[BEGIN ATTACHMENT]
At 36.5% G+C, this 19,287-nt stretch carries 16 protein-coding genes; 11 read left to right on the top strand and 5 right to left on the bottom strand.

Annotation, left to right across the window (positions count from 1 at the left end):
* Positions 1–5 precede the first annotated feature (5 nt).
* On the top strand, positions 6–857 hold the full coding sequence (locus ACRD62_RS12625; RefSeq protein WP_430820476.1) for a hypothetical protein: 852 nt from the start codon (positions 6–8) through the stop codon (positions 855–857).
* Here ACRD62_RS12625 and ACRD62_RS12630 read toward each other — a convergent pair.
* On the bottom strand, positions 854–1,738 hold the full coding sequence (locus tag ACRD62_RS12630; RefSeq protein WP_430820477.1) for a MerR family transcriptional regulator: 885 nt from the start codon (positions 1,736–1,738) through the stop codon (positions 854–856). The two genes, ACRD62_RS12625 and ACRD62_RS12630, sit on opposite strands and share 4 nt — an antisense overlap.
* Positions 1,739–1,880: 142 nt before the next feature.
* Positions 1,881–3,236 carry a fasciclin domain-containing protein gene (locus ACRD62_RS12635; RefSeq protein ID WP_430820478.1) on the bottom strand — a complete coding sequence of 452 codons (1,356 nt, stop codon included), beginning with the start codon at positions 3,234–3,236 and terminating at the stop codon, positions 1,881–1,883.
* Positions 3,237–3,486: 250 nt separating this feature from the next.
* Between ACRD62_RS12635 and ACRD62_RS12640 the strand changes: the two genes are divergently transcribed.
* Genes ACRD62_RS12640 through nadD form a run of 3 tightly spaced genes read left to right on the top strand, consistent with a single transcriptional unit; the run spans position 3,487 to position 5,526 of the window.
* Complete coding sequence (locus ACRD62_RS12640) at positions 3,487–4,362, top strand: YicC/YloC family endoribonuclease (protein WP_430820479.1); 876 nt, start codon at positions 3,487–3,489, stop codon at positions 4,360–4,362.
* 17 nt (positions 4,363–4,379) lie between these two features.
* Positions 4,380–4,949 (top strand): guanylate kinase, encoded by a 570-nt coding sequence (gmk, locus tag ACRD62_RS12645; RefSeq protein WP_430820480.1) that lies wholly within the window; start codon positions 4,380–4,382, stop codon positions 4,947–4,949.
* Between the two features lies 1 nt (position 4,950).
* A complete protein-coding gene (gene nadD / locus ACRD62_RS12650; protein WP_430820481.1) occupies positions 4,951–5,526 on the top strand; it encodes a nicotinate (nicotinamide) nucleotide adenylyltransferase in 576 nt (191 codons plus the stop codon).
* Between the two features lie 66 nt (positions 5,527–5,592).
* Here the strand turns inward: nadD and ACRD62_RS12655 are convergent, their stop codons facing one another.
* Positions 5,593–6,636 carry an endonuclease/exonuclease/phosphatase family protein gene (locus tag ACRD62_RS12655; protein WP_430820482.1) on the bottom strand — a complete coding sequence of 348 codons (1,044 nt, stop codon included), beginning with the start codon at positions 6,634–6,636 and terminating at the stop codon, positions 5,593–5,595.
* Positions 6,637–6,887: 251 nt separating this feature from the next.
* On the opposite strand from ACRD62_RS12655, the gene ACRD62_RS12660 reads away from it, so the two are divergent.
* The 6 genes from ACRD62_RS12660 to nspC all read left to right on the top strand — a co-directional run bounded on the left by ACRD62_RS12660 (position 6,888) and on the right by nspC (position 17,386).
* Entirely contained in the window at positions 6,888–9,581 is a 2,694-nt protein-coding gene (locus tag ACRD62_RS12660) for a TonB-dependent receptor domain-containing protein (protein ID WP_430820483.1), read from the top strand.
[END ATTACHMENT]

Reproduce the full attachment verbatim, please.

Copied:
At 36.5% G+C, this 19,287-nt stretch carries 16 protein-coding genes; 11 read left to right on the top strand and 5 right to left on the bottom strand.

Annotation, left to right across the window (positions count from 1 at the left end):
* Positions 1–5 precede the first annotated feature (5 nt).
* On the top strand, positions 6–857 hold the full coding sequence (locus ACRD62_RS12625; RefSeq protein WP_430820476.1) for a hypothetical protein: 852 nt from the start codon (positions 6–8) through the stop codon (positions 855–857).
* Here ACRD62_RS12625 and ACRD62_RS12630 read toward each other — a convergent pair.
* On the bottom strand, positions 854–1,738 hold the full coding sequence (locus tag ACRD62_RS12630; RefSeq protein WP_430820477.1) for a MerR family transcriptional regulator: 885 nt from the start codon (positions 1,736–1,738) through the stop codon (positions 854–856). The two genes, ACRD62_RS12625 and ACRD62_RS12630, sit on opposite strands and share 4 nt — an antisense overlap.
* Positions 1,739–1,880: 142 nt before the next feature.
* Positions 1,881–3,236 carry a fasciclin domain-containing protein gene (locus ACRD62_RS12635; RefSeq protein ID WP_430820478.1) on the bottom strand — a complete coding sequence of 452 codons (1,356 nt, stop codon included), beginning with the start codon at positions 3,234–3,236 and terminating at the stop codon, positions 1,881–1,883.
* Positions 3,237–3,486: 250 nt separating this feature from the next.
* Between ACRD62_RS12635 and ACRD62_RS12640 the strand changes: the two genes are divergently transcribed.
* Genes ACRD62_RS12640 through nadD form a run of 3 tightly spaced genes read left to right on the top strand, consistent with a single transcriptional unit; the run spans position 3,487 to position 5,526 of the window.
* Complete coding sequence (locus ACRD62_RS12640) at positions 3,487–4,362, top strand: YicC/YloC family endoribonuclease (protein WP_430820479.1); 876 nt, start codon at positions 3,487–3,489, stop codon at positions 4,360–4,362.
* 17 nt (positions 4,363–4,379) lie between these two features.
* Positions 4,380–4,949 (top strand): guanylate kinase, encoded by a 570-nt coding sequence (gmk, locus tag ACRD62_RS12645; RefSeq protein WP_430820480.1) that lies wholly within the window; start codon positions 4,380–4,382, stop codon positions 4,947–4,949.
* Between the two features lies 1 nt (position 4,950).
* A complete protein-coding gene (gene nadD / locus ACRD62_RS12650; protein WP_430820481.1) occupies positions 4,951–5,526 on the top strand; it encodes a nicotinate (nicotinamide) nucleotide adenylyltransferase in 576 nt (191 codons plus the stop codon).
* Between the two features lie 66 nt (positions 5,527–5,592).
* Here the strand turns inward: nadD and ACRD62_RS12655 are convergent, their stop codons facing one another.
* Positions 5,593–6,636 carry an endonuclease/exonuclease/phosphatase family protein gene (locus tag ACRD62_RS12655; protein WP_430820482.1) on the bottom strand — a complete coding sequence of 348 codons (1,044 nt, stop codon included), beginning with the start codon at positions 6,634–6,636 and terminating at the stop codon, positions 5,593–5,595.
* Positions 6,637–6,887: 251 nt separating this feature from the next.
* On the opposite strand from ACRD62_RS12655, the gene ACRD62_RS12660 reads away from it, so the two are divergent.
* The 6 genes from ACRD62_RS12660 to nspC all read left to right on the top strand — a co-directional run bounded on the left by ACRD62_RS12660 (position 6,888) and on the right by nspC (position 17,386).
* Entirely contained in the window at positions 6,888–9,581 is a 2,694-nt protein-coding gene (locus tag ACRD62_RS12660) for a TonB-dependent receptor domain-containing protein (protein ID WP_430820483.1), read from the top strand.